When this second season ended I had no idea what can be the substance or content of season 3 beyond Culloden (not yet dramatized) because so many characters have now been killed off. Sometimes audiences can really like a character in one season and what do you do if they are not equally taken by the replacement in the next? that is the problem the Poldark novels face.

What interested me — what I’ve been paying attention — is the script writer was for the first time Diana Gabaldon herself. Thus far she had written the scripts for none of them though she was endlessly listed as advisor – that is not the same as script editor for example. What was striking was a strong mixture of wild humor — sometimes just jok-y in the way of her books, but sometimes self-consciously over-the-top, almost but not quite campy — I feel the director stopped the trivialization that would have occurred. This partly confirms me in my idea that the books have this vein of frivolousness, or snarky laughter that I had not seen before. It didn’t hurt the program because the actors were their usual deeply dramatic selves; a tone has been established.


Mary Gowan, POV Claire (an earlier episode occurring in France)

But now we know Frank’s true heritage! Black Jack had been told (the first season) by Claire he will die April 16, 1745 — in a few days (we will witness this bitter fight to the death between him and Jamie at Culloden in the third season). Again there is much prejudice fomented against homosexuals through the way this man is presented: he balks at marrying because he says he could beat Mary; as a boy he beat Alex (it comes out). Of course the novelists “secret” comes out that th gentle generous Frank, Claire’s English seeming 20th century husband is descended from Alex, not the bad man John Wolveton Randall (as we had supposed). Jamie proposes a raid, the kind of surprise attack that won them Prestonpans, but Prince Charles gets lost and then turns back. So Culloden must happen. The last moment of the twelfth episode is Sam Heughan as Jamie standing in the coming dawn so still. He has emerged as a fine actor in this second year.


Roger Wakefield (Richard Rankin) and Brianna Randall (Sophie Skelton)

Episode 13 (“Dragonfly in Amber”): I found this one very moving. deeply feelingful. Each time the mini-series returns to present time and we are in retrospective I find it so — here it’s the use of time-traveling over death. Claire longs to beat death again to join Jamie. In Episode 1 the present time Vicar Wakefield (James Fleet, with an allusion to Goldsmith I’ve pointed out before) has died but he left papers and this leads to Clare having to tell her skeptical daughter about this past, and Brianna at first deeply resentful comes to feel less anger, but does not believe her mother is telling a truth, or all this happened. During the 13th episode Geillis Duncan (Lotte Verbeek) turns up (she does age) and returns to the past through the stones — after having immolated her husband by fire as a sacrifice.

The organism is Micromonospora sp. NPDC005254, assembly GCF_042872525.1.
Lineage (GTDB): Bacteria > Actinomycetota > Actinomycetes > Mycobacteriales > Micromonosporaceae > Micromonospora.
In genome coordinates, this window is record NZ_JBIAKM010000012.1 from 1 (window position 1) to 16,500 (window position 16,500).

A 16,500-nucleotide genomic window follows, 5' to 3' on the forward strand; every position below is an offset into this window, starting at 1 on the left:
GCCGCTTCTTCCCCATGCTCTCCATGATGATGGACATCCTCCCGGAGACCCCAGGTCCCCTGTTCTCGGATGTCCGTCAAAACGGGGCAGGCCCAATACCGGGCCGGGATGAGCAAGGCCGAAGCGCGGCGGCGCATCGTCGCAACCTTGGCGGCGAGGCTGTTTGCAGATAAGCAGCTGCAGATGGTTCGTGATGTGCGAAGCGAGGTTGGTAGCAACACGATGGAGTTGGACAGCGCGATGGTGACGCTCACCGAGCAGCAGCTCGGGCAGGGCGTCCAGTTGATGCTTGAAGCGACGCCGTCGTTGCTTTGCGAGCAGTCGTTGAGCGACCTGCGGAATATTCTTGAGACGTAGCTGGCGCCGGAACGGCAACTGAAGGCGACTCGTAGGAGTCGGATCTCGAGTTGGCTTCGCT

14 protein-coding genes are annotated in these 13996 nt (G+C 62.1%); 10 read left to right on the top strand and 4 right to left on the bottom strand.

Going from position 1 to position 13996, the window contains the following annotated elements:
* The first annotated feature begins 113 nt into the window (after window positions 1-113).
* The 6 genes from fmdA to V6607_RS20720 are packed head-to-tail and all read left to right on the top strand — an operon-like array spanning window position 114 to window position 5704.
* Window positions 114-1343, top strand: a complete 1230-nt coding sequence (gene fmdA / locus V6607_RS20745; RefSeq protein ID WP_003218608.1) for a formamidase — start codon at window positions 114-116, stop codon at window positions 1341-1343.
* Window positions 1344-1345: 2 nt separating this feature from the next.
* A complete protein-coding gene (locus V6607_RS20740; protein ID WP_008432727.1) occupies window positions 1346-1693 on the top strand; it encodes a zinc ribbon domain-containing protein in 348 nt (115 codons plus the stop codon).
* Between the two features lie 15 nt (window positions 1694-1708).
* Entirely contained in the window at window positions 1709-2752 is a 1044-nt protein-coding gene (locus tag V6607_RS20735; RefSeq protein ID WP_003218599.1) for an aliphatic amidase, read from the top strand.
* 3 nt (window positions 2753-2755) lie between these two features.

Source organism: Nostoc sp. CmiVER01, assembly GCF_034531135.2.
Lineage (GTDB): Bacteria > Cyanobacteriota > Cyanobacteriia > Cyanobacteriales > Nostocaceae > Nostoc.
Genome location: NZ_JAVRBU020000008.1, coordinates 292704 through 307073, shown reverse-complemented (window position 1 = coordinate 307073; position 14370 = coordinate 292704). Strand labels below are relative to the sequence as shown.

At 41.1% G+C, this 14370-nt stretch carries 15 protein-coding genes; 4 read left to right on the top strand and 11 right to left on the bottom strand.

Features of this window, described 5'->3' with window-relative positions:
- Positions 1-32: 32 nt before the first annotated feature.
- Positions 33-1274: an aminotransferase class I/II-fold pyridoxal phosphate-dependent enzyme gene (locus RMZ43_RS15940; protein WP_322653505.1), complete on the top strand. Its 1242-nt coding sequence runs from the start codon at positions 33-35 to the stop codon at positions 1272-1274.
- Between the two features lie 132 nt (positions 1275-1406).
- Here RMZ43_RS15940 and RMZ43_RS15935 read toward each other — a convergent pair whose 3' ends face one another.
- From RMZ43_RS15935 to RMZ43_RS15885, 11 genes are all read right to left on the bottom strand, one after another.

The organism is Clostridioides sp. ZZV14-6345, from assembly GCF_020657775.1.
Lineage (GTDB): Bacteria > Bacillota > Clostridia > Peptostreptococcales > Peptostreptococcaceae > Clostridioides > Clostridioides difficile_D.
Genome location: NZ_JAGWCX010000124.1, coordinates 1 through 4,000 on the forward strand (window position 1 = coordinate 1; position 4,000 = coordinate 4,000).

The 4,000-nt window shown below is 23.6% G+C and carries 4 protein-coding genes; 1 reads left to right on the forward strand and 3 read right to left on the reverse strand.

Geillis is for devolution

But this last episode is flawed: it is too much coincidence to make the adopted son of Wakefield the descendant of the son Geillis had by Dougal (who we are told was born before she was burnt – only she cannot have been burnt) and then have him fall in love with Briana the direct child of Jamie and Clare. Incommensurate time scales here too, and the young couple are too bright, too without trauma. Again and again first Gabaldon and then Roger Moore show they have no feel for middle class life in the 1950s or they are confusing what was put on TV with the way people really lived in the 1950s in the US: closer to The Honeymooners than Ozzie and Harriet (which is alluded to). The utter self-sacrificing love of Claire for the embittered daughter strikes me as too sentimental in that we are in efect urged as women to enact Claire. I can believe the spoiled daughter. The episode ends on Claire with too overtly shining eyes dreaming of returning to Jamie because Roger has found evidence that Jamie did not die at Culloden. The writing and over-voice of Caitronia Balfe, melancholy, longing, real, as Claire, carries us over for now.

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Claire as last seen in Scotland

I asked myself, Are we to have a third novel registering the highland clearances? I have since learned (by watching the third season and reading The Outlandish Companion, Volume 1) that this does not happen; rather the novel switches to the US and the prologue to the American revolution in the 1760s. And the problem in the third season is the feeling of fakeness in the scenes from middle class life in the US in Boston.

Nonetheless, I’m deeply engaged by this mini-series now — maybe it is very like what I felt after reading the Poldark books and watched the 1970s mini-series. I did see the flaws in the Poldark mini-series: too softened, too sentimental. In my own exoneration (before myself) with Poldark it was the books first, but now it is this mini-series first, and I do believe that Ronald Moore is responsible, he is the executive producers, producer for each too, writes a numbers, directs a number, does all the features. He saw in this material potential. I’ve gone on long enough and will save the brilliance he shows in his features, discussions of these (on the DVDs) and deleted scenes for a separate blog.

Ellen